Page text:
Both the New York Times and the Washington Post reported good news today on worldwide child mortality rates. As shown in the Times chart after the jump, the number of deaths of young children around the world has been cut in half since 1960, when these statistics were first recorded. This fact is even more impressive considering: 1) world population has doubled since 1960, and 2) these stats are based on 2005 household surveys and do not adequately account for the recent uptick in funds from sources like the Global Fund, the Gates Foundation, and the Administration’s AIDS and malaria programs.
UNICEF gives four reasons for the dramatic decrease (according to the Times).
“Measles deaths have dropped 60 percent since 1999, thanks to vaccination drives” like those sponsored by the Measles Initiative.
“More babies are sleeping under mosquito nets” because of campaigns like Nothing But Nets.
“More women are breast-feeding rather than mixing formula or cereal with dirty water.”
“More are getting Vitamin A drops”
Both articles gloss over the vital role that UNICEF has played in the decrease, but one doesn’t have to look far for evidence. Through the Measles Initiative, UNICEF and its partners have vaccinated more than 375,000 children since 2001 and have been the driving force behind the 60 percent decrease in measles deaths worldwide. UNICEF in particular provides a unique framework for procurement and for dealing with the complex logistics of delivering those vaccines where they are needed most. Through the same framework, UNICEF delivers Vitamin A, the deficiency of which is a widespread cause of malnutrition and death. UNICEF also bought nearly 25 million anti-malaria bed nets in 2006, making them one of the largest buyers in the world. They provide the same kind of logistical support that they do for the Measles Initiative to the Nothing But Nets campaign.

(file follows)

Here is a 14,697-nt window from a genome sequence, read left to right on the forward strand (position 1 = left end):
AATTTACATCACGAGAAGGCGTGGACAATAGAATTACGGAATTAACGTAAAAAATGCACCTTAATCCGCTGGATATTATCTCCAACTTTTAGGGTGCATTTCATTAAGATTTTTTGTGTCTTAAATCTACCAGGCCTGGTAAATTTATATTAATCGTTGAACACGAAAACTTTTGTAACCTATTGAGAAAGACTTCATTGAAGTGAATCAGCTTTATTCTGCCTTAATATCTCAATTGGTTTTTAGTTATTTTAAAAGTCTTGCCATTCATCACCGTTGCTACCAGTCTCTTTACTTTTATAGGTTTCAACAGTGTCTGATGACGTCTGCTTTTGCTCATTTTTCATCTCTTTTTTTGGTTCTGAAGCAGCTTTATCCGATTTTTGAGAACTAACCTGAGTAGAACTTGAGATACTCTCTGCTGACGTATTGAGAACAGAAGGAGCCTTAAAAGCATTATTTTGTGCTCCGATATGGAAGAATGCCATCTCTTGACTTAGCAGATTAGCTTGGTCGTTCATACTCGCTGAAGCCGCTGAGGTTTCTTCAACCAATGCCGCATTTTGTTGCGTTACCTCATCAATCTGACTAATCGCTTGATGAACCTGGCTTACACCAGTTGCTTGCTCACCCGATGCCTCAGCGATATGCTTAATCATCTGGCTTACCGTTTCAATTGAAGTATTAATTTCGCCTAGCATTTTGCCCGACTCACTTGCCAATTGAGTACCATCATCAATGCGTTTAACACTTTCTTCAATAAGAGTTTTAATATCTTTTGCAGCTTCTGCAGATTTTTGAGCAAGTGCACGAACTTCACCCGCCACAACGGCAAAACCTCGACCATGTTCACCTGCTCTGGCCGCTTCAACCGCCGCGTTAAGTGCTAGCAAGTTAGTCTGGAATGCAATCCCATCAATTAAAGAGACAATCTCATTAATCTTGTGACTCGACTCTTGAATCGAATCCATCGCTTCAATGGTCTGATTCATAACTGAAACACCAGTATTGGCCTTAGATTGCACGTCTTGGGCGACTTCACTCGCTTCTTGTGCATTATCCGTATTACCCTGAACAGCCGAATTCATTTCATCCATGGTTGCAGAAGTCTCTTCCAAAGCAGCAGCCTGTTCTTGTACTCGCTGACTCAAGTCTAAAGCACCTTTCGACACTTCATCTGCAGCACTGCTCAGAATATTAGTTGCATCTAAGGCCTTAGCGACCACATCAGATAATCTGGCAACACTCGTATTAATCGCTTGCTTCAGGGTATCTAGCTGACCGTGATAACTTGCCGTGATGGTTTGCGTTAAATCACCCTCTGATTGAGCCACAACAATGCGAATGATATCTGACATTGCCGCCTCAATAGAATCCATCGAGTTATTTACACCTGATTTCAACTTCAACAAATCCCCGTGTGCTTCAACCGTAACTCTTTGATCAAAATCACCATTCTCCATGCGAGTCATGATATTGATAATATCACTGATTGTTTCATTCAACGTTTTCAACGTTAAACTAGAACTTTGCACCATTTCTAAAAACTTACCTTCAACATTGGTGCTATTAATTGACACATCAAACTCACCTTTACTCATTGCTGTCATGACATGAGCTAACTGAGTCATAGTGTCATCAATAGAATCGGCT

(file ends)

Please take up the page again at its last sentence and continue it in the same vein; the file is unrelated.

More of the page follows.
A second underdeveloped theme in both articles is that the solutions that are working are surprisingly low-tech and inexpensive. It costs only $10 to purchase and deliver a long-lasting, anti-malarial bed net, which can protect an entire family, and to educate that family on its use. Measles vaccines are less than $1 a pop. Vitamin A supplements are pennies apiece. Breast feeding is free. As global challenges (and the solutions) become increasingly complex, it’s comforting to know that there are some clear and guaranteed ways to make a difference globally.